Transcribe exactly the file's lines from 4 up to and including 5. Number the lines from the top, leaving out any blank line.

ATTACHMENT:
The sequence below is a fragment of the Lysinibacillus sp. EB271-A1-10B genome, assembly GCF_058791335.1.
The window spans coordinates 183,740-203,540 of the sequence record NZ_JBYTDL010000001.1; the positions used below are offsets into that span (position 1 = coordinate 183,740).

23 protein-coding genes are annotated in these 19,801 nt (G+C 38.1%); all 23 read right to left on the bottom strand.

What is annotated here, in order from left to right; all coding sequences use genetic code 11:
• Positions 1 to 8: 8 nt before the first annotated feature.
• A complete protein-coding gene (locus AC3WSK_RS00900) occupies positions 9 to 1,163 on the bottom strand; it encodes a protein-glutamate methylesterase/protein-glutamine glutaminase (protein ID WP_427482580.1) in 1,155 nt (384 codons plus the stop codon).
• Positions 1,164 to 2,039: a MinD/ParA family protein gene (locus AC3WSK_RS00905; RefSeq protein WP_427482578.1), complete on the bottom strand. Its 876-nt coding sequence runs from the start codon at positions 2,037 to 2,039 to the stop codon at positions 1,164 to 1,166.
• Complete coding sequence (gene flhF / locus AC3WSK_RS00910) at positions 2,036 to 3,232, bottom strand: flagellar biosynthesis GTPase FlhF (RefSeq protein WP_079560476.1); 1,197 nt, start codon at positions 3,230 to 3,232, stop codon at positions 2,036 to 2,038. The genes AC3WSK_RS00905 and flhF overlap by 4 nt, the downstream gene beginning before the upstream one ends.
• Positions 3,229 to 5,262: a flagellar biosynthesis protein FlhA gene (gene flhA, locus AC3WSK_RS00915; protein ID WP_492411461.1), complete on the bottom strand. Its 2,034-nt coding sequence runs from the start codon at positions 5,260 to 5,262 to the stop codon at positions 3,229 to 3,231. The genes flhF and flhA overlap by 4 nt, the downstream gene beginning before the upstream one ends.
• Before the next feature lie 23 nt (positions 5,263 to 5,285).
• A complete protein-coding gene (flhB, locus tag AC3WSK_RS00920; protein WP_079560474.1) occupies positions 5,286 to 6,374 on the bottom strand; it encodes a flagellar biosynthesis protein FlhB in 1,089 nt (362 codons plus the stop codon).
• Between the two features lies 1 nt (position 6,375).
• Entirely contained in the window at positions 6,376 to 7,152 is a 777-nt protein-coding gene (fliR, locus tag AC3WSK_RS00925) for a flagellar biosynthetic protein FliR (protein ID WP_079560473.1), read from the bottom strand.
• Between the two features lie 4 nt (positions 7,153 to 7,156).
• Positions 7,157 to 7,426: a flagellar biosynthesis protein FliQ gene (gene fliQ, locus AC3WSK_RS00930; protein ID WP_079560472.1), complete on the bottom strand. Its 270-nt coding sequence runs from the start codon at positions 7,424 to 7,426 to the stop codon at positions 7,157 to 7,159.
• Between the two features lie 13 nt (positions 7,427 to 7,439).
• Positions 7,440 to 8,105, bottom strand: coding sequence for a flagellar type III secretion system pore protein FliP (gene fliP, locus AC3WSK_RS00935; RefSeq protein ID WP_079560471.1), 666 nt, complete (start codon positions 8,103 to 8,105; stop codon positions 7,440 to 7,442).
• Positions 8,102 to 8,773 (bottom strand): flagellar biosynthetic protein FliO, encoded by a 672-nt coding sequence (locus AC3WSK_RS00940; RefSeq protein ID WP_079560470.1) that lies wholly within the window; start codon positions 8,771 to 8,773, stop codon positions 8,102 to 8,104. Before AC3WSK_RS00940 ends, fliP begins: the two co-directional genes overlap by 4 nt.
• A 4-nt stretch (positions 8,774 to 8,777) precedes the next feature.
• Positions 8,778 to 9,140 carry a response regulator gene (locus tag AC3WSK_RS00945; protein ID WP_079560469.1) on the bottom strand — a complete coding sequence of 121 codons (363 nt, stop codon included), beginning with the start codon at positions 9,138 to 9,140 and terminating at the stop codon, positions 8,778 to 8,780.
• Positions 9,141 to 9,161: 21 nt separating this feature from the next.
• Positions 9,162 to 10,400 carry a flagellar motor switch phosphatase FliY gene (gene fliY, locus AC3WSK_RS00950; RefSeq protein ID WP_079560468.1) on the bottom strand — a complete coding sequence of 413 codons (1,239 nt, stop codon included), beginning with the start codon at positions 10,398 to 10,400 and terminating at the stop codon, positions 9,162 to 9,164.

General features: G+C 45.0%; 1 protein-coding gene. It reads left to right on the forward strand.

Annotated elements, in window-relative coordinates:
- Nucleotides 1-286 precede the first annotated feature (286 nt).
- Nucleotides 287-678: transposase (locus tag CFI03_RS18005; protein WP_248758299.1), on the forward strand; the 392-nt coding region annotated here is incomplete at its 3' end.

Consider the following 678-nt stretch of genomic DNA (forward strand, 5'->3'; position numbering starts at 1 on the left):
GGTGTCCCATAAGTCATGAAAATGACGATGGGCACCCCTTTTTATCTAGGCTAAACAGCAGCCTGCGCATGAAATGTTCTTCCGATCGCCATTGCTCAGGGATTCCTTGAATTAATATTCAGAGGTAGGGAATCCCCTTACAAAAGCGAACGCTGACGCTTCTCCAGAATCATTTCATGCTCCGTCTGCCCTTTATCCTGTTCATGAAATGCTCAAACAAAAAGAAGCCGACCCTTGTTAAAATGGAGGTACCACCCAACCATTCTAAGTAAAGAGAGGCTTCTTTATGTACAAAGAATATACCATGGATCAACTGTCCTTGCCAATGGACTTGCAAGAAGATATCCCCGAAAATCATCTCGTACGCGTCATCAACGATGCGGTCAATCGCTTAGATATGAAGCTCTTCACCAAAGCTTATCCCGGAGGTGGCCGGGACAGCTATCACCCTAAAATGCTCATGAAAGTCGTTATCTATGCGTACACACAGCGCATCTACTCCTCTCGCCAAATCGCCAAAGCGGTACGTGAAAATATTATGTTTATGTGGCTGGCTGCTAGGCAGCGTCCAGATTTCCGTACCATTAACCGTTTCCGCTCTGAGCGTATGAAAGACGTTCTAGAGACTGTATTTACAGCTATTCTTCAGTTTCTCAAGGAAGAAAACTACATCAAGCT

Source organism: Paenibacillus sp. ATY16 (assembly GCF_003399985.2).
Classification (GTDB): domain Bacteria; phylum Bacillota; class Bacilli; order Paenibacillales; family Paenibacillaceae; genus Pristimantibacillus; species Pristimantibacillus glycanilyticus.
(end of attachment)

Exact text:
What is annotated here, in order from left to right; all coding sequences use genetic code 11:
• Positions 1 to 8: 8 nt before the first annotated feature.